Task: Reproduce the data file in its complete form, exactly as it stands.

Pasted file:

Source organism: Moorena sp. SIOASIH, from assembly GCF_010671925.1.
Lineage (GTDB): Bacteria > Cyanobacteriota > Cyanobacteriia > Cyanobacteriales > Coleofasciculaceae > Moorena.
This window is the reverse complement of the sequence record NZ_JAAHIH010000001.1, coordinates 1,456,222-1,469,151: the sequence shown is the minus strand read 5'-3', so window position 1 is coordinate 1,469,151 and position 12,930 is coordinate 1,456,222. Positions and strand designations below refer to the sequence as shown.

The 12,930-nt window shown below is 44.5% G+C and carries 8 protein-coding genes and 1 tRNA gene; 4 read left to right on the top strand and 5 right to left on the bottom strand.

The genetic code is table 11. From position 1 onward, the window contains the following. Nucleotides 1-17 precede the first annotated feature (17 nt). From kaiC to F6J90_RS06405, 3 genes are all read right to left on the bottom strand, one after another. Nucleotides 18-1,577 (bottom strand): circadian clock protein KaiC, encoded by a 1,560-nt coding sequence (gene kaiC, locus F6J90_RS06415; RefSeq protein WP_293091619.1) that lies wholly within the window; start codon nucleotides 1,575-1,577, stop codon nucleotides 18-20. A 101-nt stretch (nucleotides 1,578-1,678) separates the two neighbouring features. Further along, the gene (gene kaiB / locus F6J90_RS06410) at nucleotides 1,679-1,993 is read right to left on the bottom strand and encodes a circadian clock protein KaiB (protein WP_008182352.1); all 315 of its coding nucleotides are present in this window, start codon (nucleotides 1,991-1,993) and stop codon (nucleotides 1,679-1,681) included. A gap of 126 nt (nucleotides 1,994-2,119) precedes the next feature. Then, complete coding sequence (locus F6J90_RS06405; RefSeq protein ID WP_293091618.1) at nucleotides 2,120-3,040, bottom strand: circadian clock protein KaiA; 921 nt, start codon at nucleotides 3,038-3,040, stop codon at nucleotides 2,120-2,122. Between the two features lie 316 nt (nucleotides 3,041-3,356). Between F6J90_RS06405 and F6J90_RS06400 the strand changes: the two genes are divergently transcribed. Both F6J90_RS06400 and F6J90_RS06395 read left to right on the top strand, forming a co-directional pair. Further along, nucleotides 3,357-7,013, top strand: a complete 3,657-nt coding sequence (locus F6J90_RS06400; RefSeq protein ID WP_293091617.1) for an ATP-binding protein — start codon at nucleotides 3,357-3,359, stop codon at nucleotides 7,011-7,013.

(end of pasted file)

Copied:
Source organism: Moorena sp. SIOASIH, from assembly GCF_010671925.1.
Lineage (GTDB): Bacteria > Cyanobacteriota > Cyanobacteriia > Cyanobacteriales > Coleofasciculaceae > Moorena.
This window is the reverse complement of the sequence record NZ_JAAHIH010000001.1, coordinates 1,456,222-1,469,151: the sequence shown is the minus strand read 5'-3', so window position 1 is coordinate 1,469,151 and position 12,930 is coordinate 1,456,222. Positions and strand designations below refer to the sequence as shown.

The 12,930-nt window shown below is 44.5% G+C and carries 8 protein-coding genes and 1 tRNA gene; 4 read left to right on the top strand and 5 right to left on the bottom strand.

The genetic code is table 11. From position 1 onward, the window contains the following. Nucleotides 1-17 precede the first annotated feature (17 nt). From kaiC to F6J90_RS06405, 3 genes are all read right to left on the bottom strand, one after another. Nucleotides 18-1,577 (bottom strand): circadian clock protein KaiC, encoded by a 1,560-nt coding sequence (gene kaiC, locus F6J90_RS06415; RefSeq protein WP_293091619.1) that lies wholly within the window; start codon nucleotides 1,575-1,577, stop codon nucleotides 18-20. A 101-nt stretch (nucleotides 1,578-1,678) separates the two neighbouring features. Further along, the gene (gene kaiB / locus F6J90_RS06410) at nucleotides 1,679-1,993 is read right to left on the bottom strand and encodes a circadian clock protein KaiB (protein WP_008182352.1); all 315 of its coding nucleotides are present in this window, start codon (nucleotides 1,991-1,993) and stop codon (nucleotides 1,679-1,681) included. A gap of 126 nt (nucleotides 1,994-2,119) precedes the next feature. Then, complete coding sequence (locus F6J90_RS06405; RefSeq protein ID WP_293091618.1) at nucleotides 2,120-3,040, bottom strand: circadian clock protein KaiA; 921 nt, start codon at nucleotides 3,038-3,040, stop codon at nucleotides 2,120-2,122. Between the two features lie 316 nt (nucleotides 3,041-3,356). Between F6J90_RS06405 and F6J90_RS06400 the strand changes: the two genes are divergently transcribed. Both F6J90_RS06400 and F6J90_RS06395 read left to right on the top strand, forming a co-directional pair. Further along, nucleotides 3,357-7,013, top strand: a complete 3,657-nt coding sequence (locus F6J90_RS06400; RefSeq protein ID WP_293091617.1) for an ATP-binding protein — start codon at nucleotides 3,357-3,359, stop codon at nucleotides 7,011-7,013.